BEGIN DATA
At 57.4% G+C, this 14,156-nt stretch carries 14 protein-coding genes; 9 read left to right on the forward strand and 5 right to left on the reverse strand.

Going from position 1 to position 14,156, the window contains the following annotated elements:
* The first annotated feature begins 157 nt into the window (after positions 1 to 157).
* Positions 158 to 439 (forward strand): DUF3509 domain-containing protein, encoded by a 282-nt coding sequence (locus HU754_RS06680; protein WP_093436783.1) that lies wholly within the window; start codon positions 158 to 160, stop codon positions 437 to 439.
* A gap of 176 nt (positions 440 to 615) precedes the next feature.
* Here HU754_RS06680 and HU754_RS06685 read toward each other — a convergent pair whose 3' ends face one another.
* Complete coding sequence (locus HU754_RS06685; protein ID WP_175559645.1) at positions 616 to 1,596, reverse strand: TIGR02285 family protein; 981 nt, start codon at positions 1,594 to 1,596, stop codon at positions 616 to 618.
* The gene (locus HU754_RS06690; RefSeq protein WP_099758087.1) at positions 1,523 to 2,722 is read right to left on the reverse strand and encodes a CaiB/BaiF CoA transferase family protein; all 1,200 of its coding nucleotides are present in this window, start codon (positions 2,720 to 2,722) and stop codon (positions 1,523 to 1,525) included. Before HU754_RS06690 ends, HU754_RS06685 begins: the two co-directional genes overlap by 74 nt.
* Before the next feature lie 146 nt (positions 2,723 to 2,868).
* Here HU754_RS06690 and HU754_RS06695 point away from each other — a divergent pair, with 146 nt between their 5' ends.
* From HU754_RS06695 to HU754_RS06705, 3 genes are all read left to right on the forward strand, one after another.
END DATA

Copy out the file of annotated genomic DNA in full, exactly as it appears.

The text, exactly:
At 57.4% G+C, this 14,156-nt stretch carries 14 protein-coding genes; 9 read left to right on the forward strand and 5 right to left on the reverse strand.

Going from position 1 to position 14,156, the window contains the following annotated elements:
* The first annotated feature begins 157 nt into the window (after positions 1 to 157).
* Positions 158 to 439 (forward strand): DUF3509 domain-containing protein, encoded by a 282-nt coding sequence (locus HU754_RS06680; protein WP_093436783.1) that lies wholly within the window; start codon positions 158 to 160, stop codon positions 437 to 439.
* A gap of 176 nt (positions 440 to 615) precedes the next feature.
* Here HU754_RS06680 and HU754_RS06685 read toward each other — a convergent pair whose 3' ends face one another.
* Complete coding sequence (locus HU754_RS06685; protein ID WP_175559645.1) at positions 616 to 1,596, reverse strand: TIGR02285 family protein; 981 nt, start codon at positions 1,594 to 1,596, stop codon at positions 616 to 618.
* The gene (locus HU754_RS06690; RefSeq protein WP_099758087.1) at positions 1,523 to 2,722 is read right to left on the reverse strand and encodes a CaiB/BaiF CoA transferase family protein; all 1,200 of its coding nucleotides are present in this window, start codon (positions 2,720 to 2,722) and stop codon (positions 1,523 to 1,525) included. Before HU754_RS06690 ends, HU754_RS06685 begins: the two co-directional genes overlap by 74 nt.
* Before the next feature lie 146 nt (positions 2,723 to 2,868).
* Here HU754_RS06690 and HU754_RS06695 point away from each other — a divergent pair, with 146 nt between their 5' ends.
* From HU754_RS06695 to HU754_RS06705, 3 genes are all read left to right on the forward strand, one after another.